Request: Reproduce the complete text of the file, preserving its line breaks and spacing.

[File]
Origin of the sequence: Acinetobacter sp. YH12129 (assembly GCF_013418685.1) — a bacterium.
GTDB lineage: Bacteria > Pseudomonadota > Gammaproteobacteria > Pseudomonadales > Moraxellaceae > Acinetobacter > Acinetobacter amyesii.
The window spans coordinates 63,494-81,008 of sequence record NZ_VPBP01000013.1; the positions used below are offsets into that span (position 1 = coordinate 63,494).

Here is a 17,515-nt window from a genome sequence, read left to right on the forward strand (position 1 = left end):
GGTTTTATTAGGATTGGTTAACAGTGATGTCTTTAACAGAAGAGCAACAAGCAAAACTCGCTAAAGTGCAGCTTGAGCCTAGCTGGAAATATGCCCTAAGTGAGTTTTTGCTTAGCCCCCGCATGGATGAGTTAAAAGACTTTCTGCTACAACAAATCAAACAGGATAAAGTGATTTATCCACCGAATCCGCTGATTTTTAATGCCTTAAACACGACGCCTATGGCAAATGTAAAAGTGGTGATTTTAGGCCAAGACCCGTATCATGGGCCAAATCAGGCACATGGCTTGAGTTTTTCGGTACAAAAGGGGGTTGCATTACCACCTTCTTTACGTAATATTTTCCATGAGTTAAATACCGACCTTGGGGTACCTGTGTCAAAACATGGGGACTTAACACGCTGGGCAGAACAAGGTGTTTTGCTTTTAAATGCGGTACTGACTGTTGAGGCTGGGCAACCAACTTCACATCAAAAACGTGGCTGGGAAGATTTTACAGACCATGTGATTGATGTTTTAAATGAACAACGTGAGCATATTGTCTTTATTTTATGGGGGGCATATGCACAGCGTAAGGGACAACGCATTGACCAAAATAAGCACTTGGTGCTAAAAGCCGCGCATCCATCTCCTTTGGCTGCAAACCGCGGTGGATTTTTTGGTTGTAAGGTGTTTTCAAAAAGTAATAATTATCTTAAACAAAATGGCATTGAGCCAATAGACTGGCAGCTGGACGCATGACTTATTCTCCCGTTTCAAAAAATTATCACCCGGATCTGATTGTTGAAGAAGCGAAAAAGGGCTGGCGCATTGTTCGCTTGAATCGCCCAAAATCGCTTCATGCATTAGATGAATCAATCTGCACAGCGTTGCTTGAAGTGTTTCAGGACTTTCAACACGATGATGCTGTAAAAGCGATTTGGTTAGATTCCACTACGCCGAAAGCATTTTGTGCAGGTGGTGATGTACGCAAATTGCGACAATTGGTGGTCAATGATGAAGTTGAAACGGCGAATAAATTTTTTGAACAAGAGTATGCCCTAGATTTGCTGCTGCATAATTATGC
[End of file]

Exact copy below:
Origin of the sequence: Acinetobacter sp. YH12129 (assembly GCF_013418685.1) — a bacterium.
GTDB lineage: Bacteria > Pseudomonadota > Gammaproteobacteria > Pseudomonadales > Moraxellaceae > Acinetobacter > Acinetobacter amyesii.
The window spans coordinates 63,494-81,008 of sequence record NZ_VPBP01000013.1; the positions used below are offsets into that span (position 1 = coordinate 63,494).

Here is a 17,515-nt window from a genome sequence, read left to right on the forward strand (position 1 = left end):
GGTTTTATTAGGATTGGTTAACAGTGATGTCTTTAACAGAAGAGCAACAAGCAAAACTCGCTAAAGTGCAGCTTGAGCCTAGCTGGAAATATGCCCTAAGTGAGTTTTTGCTTAGCCCCCGCATGGATGAGTTAAAAGACTTTCTGCTACAACAAATCAAACAGGATAAAGTGATTTATCCACCGAATCCGCTGATTTTTAATGCCTTAAACACGACGCCTATGGCAAATGTAAAAGTGGTGATTTTAGGCCAAGACCCGTATCATGGGCCAAATCAGGCACATGGCTTGAGTTTTTCGGTACAAAAGGGGGTTGCATTACCACCTTCTTTACGTAATATTTTCCATGAGTTAAATACCGACCTTGGGGTACCTGTGTCAAAACATGGGGACTTAACACGCTGGGCAGAACAAGGTGTTTTGCTTTTAAATGCGGTACTGACTGTTGAGGCTGGGCAACCAACTTCACATCAAAAACGTGGCTGGGAAGATTTTACAGACCATGTGATTGATGTTTTAAATGAACAACGTGAGCATATTGTCTTTATTTTATGGGGGGCATATGCACAGCGTAAGGGACAACGCATTGACCAAAATAAGCACTTGGTGCTAAAAGCCGCGCATCCATCTCCTTTGGCTGCAAACCGCGGTGGATTTTTTGGTTGTAAGGTGTTTTCAAAAAGTAATAATTATCTTAAACAAAATGGCATTGAGCCAATAGACTGGCAGCTGGACGCATGACTTATTCTCCCGTTTCAAAAAATTATCACCCGGATCTGATTGTTGAAGAAGCGAAAAAGGGCTGGCGCATTGTTCGCTTGAATCGCCCAAAATCGCTTCATGCATTAGATGAATCAATCTGCACAGCGTTGCTTGAAGTGTTTCAGGACTTTCAACACGATGATGCTGTAAAAGCGATTTGGTTAGATTCCACTACGCCGAAAGCATTTTGTGCAGGTGGTGATGTACGCAAATTGCGACAATTGGTGGTCAATGATGAAGTTGAAACGGCGAATAAATTTTTTGAACAAGAGTATGCCCTAGATTTGCTGCTGCATAATTATGC